One of the truisms of the last ten years has been the observation that what business needs is more leadership and less management. How true this is. Usually the distinction is made between leadership, which is effective, and management, which is efficient. And this rolls out into a number of other distinctions: leaders do the right thing whereas managers do things right. Finally, we get to the core point: management is transactional; leadership is transformational.
Of course, we need both but …
Why is it that managers, particularly in corporate institutions, spend a lot of time tackling people issues but never solving them? Instead, they approach the problems with the latest fad? What is the latest fad? Well I have no idea what the latest fad is, but fads include Myers-Briggs, 360 Appraisal, Coaching, Six Sigma, Balanced Score Card, Investors in People, NLP, “Sustainability”, empowering management, TQM, matrix management, and so on.
Thomas Davenport's 2003 book What's The Big Idea lists 140 fads (according to Leon Gettler). Also, every year consultants Bain & Company put out their latest survey of management tools – apparently, strategic planning is hot, mission and vision statements are on the way out and business process re-engineering is making a comeback (see https://blogs.theage.com.au/business/executivestyle/managementline/archives/2006/06/fashion_surfing.html)
Consultants (“fashion surfers”, again according to Leon Gettler) are usually blamed for this annoying situation, but this is like blaming sweet manufacturers for your own personal obesity. I mean, who chooses to buy and eat the sweets?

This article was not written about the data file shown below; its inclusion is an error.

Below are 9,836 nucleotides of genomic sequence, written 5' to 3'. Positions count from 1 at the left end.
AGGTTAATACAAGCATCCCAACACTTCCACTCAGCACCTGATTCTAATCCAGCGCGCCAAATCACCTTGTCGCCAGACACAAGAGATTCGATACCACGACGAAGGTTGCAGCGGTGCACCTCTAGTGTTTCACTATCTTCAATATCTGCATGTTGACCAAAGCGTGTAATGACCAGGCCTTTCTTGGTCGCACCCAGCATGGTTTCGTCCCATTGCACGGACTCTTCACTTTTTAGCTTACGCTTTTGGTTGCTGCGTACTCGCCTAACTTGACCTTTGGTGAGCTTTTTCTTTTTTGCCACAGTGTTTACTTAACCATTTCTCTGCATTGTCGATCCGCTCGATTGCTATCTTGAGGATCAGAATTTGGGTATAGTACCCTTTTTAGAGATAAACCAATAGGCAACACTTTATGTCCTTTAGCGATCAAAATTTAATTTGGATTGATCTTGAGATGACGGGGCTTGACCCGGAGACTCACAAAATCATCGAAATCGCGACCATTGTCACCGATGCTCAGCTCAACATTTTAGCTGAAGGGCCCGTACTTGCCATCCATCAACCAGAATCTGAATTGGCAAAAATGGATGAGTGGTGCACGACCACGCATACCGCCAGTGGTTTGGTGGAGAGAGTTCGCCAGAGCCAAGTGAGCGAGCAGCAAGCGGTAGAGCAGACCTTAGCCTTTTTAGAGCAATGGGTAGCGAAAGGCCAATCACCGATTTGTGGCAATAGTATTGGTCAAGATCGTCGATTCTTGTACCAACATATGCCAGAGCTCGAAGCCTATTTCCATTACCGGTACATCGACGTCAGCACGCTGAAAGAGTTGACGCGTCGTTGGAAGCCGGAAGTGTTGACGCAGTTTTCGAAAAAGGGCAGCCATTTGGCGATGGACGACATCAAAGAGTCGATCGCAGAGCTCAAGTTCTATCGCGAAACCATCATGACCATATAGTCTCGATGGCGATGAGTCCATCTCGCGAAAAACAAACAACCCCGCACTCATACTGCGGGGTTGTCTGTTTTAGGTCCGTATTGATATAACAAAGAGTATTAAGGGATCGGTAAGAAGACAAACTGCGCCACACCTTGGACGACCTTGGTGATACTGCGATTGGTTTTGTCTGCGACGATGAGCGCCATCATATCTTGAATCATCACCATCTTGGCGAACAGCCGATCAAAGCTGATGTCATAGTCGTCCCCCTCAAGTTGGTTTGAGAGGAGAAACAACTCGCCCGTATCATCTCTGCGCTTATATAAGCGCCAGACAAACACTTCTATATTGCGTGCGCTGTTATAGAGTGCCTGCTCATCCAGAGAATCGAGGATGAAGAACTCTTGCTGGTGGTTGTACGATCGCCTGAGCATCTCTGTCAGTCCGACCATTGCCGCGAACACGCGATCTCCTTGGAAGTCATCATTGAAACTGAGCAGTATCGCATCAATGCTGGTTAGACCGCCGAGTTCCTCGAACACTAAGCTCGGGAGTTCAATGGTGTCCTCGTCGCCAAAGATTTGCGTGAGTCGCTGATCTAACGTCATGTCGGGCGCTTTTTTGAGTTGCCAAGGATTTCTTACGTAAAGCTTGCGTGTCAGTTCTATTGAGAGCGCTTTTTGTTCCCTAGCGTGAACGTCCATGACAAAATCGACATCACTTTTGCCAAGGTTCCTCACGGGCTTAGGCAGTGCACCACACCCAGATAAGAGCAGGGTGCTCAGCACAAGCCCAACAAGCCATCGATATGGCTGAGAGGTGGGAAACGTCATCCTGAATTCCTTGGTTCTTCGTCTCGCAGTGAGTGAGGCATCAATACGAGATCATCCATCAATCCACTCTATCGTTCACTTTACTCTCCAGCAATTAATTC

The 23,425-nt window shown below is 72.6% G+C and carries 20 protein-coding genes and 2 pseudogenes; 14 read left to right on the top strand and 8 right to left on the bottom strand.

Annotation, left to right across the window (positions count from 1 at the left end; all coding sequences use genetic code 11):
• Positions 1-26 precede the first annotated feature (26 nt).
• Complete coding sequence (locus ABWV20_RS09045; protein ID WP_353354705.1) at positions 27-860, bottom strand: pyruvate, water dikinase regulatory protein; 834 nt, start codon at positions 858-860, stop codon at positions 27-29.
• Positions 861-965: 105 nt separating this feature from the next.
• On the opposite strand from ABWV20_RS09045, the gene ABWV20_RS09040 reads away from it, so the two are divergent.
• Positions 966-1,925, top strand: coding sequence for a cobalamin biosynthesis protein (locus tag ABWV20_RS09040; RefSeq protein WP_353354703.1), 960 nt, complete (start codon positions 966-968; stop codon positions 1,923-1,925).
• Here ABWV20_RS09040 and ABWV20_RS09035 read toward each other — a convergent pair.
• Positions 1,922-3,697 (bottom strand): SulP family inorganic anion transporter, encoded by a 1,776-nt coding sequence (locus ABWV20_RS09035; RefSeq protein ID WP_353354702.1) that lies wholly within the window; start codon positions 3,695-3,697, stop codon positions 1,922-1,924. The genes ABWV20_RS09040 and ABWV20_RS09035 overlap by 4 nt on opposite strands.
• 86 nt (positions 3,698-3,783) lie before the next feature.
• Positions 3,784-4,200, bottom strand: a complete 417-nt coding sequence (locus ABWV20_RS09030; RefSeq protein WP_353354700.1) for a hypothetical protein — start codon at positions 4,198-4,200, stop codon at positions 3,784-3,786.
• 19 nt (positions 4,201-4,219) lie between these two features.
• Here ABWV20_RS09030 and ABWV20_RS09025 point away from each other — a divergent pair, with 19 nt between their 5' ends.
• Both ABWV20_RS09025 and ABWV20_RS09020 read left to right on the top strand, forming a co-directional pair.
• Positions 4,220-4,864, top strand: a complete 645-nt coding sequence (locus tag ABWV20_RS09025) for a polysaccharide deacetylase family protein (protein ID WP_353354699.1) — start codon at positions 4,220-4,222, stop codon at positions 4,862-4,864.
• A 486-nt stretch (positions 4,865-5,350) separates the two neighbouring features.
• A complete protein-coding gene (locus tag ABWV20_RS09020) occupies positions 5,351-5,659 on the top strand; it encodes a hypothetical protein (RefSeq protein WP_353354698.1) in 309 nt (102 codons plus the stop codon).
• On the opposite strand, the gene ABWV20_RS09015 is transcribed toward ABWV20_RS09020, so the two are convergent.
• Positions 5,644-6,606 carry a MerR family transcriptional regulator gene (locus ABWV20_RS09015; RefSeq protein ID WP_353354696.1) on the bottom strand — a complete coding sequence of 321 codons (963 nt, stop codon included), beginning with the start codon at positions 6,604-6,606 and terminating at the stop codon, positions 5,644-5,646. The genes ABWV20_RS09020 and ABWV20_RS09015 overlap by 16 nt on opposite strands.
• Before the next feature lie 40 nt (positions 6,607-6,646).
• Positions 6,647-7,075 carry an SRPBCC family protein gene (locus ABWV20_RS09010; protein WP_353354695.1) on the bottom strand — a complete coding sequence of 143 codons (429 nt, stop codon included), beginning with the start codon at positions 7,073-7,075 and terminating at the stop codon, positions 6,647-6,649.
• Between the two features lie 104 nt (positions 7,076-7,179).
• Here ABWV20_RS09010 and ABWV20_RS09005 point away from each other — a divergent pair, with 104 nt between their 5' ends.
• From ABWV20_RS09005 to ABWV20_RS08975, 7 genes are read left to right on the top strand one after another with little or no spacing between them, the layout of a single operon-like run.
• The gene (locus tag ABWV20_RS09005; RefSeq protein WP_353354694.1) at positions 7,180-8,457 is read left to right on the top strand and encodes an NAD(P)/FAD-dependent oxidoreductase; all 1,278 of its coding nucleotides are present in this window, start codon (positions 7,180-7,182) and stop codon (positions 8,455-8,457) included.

That’s right: the manager. And here’s where I think there is a real distinction to be made between leaders and managers. We need leaders – real leaders – because it is managers who routinely indulge in buying commodities from a packet. Nothing that involves solving people issues can ever be that easy, can ever work just like a magic bullet, or be like a software program that fixes the virus. And yet that is precisely what these managers do and expect: they buy a packet and then move on to the next one.
However, the plethora of products in this field fulfils one necessary function: the stimulation of the curiosity virus that each person has in the absence of an appreciation of the real issues. And one real issue is taking responsibility for the problem, including the self-audit (that often is inside the packet as well) and its implications.
One final distinction, then: leaders are outcome orientated, whereas managers are process orientated, but with one qualification: when we say ‘outcome’ we do not mean the usual ‘bull-in-a-china shop’ sort of outcome associated with trampling all over people and alpha-males. We mean the sort of outcomes that get a dual result: a result for the organization and a result for the people working in that organization. Now that is rare! And that is such a profound difference.
So managers now need to start looking, perhaps, for the magic box that when you open it transforms you into a leader …
Of course, that means change – you change, and that is the one thing process people don’t like.